3 Types Of Surgery Used In Rheumatoid Arthritis

he mRheumatoid arthritis (RA) can lead to disability and significant deformities in some people, especially those with an aggressive disease course. When less-invasive options have not been effective, surgery might be the only option to reduce joint pain and improve mobility. Several types of orthopedic surgeries are used in RA patients.

Joint Replacements

Much like osteoarthritis, joint replacements may be used when a joint is extensively damaged. The most common joint replacements seen in RA patients are knees, hips, and shoulders. There is some variation in the type of joint replacements, such as partial or complete replacements. For example, in a partial knee replacement, only one side of the joint is supplemented with an artificial joint, whereas a complete replacement replaces both sides. The type of joint replacement is contingent upon where the damage is located.

With RA, there can be additional challenges with joint replacements because the underlying disease process can damage supporting structures, making it necessary to do additional repairs before a replacement would be successful. Also, since people with RA often take medications to suppress parts of the immune system to slow disease progression, their risk of infection might be higher or steroid use might have weakened the bones, further complicating the procedure.

Joint Fusions

Joint fusions are more frequently used in smaller joints, such as the fingers and toes, that have deformities. When deformities are caught early, it may be helpful to splint the finger or toe, which may prevent the deformity from becoming fixed. Once the deformity is in a fixed position, it cannot be straightened without surgery. During a joint fusion, the damaged bone is removed and the two bones are held together with orthopedic hardware. Sometimes a bone graft could be necessary to encourage the bones to fuse together.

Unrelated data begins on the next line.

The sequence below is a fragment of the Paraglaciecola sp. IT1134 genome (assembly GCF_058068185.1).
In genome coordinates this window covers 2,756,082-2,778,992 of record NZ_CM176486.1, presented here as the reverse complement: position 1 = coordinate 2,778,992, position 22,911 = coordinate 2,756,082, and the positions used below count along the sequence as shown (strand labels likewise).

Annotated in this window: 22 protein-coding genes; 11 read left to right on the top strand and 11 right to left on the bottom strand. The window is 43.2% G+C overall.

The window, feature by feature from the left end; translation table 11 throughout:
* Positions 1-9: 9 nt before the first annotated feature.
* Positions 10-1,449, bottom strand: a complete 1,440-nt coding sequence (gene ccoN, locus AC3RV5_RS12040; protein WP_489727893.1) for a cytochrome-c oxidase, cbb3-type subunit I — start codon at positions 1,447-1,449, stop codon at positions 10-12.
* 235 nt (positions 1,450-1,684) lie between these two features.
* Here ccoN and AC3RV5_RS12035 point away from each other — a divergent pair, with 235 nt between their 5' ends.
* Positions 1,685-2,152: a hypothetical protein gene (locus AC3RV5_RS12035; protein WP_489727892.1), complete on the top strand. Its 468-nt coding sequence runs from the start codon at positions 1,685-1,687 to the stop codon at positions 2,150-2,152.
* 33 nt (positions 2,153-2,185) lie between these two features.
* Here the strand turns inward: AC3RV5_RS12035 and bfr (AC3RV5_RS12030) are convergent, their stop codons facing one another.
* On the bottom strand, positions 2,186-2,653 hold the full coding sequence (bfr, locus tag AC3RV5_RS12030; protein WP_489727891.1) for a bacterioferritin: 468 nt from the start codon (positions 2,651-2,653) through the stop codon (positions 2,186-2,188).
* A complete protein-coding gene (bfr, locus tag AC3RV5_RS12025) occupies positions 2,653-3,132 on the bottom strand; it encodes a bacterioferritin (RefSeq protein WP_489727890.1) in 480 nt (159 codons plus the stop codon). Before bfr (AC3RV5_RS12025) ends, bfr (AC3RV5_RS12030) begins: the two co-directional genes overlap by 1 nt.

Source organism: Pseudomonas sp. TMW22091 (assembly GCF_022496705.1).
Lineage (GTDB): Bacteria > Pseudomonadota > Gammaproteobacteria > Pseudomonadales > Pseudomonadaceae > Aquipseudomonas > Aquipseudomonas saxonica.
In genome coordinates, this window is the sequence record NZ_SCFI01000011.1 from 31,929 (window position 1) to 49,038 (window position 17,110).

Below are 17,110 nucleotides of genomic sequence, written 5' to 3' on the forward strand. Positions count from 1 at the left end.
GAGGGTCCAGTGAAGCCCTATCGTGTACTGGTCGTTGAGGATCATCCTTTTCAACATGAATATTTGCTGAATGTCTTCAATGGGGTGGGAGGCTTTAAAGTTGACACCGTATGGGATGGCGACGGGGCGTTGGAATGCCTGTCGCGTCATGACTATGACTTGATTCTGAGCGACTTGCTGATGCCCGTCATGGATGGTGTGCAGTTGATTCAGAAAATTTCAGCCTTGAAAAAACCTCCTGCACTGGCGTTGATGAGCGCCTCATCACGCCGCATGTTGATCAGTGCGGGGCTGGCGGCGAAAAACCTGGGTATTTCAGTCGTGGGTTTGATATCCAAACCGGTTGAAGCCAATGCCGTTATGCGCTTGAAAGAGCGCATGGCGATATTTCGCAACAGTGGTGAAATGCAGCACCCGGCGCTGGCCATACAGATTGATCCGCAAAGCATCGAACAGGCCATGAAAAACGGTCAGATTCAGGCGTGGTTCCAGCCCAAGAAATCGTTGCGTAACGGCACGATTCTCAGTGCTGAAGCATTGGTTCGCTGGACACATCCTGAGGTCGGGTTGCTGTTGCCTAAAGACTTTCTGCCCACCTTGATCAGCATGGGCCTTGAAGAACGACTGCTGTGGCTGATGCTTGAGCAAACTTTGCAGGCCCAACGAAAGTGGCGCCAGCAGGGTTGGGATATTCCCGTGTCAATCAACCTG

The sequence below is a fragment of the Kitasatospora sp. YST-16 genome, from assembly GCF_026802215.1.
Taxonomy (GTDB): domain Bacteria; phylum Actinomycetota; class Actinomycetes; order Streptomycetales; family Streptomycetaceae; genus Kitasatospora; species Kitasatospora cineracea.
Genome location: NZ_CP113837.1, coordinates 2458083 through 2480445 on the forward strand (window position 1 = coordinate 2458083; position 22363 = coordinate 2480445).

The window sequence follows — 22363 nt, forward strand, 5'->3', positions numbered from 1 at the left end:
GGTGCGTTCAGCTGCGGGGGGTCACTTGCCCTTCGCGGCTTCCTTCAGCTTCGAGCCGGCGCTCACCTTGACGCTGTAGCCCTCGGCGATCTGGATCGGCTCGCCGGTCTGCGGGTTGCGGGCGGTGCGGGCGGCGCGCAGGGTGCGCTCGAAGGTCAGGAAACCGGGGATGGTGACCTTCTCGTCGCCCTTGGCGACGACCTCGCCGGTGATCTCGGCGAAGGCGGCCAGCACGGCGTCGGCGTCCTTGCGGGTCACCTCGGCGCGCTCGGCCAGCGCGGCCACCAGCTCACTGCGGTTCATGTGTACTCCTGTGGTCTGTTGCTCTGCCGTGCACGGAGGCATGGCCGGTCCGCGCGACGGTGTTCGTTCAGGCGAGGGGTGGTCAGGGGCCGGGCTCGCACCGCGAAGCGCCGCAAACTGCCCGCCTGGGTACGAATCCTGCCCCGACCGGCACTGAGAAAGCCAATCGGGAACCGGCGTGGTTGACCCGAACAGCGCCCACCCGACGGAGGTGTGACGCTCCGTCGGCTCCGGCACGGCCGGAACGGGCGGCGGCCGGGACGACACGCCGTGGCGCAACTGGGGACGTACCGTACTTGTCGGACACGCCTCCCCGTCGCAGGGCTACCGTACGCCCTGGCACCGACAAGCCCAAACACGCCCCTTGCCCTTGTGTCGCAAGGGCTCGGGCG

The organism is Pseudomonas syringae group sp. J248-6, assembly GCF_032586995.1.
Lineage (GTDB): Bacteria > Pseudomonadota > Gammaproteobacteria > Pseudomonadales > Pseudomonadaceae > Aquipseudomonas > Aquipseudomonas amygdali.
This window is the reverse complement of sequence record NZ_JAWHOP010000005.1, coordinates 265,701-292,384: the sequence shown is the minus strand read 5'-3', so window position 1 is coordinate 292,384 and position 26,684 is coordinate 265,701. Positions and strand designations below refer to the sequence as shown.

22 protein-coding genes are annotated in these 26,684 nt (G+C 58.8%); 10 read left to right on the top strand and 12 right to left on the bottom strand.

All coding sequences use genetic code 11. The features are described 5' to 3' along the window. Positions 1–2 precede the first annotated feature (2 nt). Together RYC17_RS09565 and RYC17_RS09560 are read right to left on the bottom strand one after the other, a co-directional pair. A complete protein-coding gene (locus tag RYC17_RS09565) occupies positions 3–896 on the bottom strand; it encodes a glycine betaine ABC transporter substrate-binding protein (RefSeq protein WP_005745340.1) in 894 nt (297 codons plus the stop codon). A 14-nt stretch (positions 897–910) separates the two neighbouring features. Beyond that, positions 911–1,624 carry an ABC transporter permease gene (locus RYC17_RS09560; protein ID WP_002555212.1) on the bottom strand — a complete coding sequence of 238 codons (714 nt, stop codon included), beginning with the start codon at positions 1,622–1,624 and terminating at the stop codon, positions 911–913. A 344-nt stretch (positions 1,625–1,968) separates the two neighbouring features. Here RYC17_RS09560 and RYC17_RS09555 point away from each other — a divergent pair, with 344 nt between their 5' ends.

Another joint that can benefit from fusion surgery is the sacroiliac (SI) joint, which is where the pelvis and lower spine meet. Some people with RA eventually develop hypermobility in this joint and the supporting structures weaken. Generally, physical therapy is the first treatment approach. Regular exercises might be helpful in strengthening the surrounding muscles, which can reduce the movement of the SI joint. The last treatment option is fusing the SI joint. Small holes are drilled on either side of the joint and pins are inserted to hold the bones together. The pins are hollow to allow a bone graft. Fusing the SI joint can be challenging, since the joint naturally moves a small amount and hypomobility can also cause pain and inflammation.

Cervical Spine Stabilization

RA affecting the cervical spine is not uncommon. In rare cases, the ongoing inflammation may severely affect the cervical spine to the point it becomes unstable. The part of the cervical spine that is affected by RA is the C1-C2 junction, or where the skull rotates on the cervical spine. To prevent compression of the spinal cord and other life-altering complications of an unstable cervical spine, surgery to stabilize the vertebrae is necessary. Metal rods and other supporting hardware may be used to stabilize the vertebrae. In many cases, this can provide the necessary support without having to resort to complete fusion of the vertebrae. The goal is to provide stability but still allow the patient to retain some movement of the cervical spine so they can move their head. In some circumstances, it may be necessary to eliminate the range of motion of the head to adequately fix the instability.

Since RA can be an aggressive autoimmune disease that is difficult to treat, even after trying different medications, surgery may be necessary to repair or replace joints. Although surgery can be intimidating, the reduction in pain and better mobility can improve the quality of life for many RA patients. Talk to an orthopedic surgeon near you to learn more.

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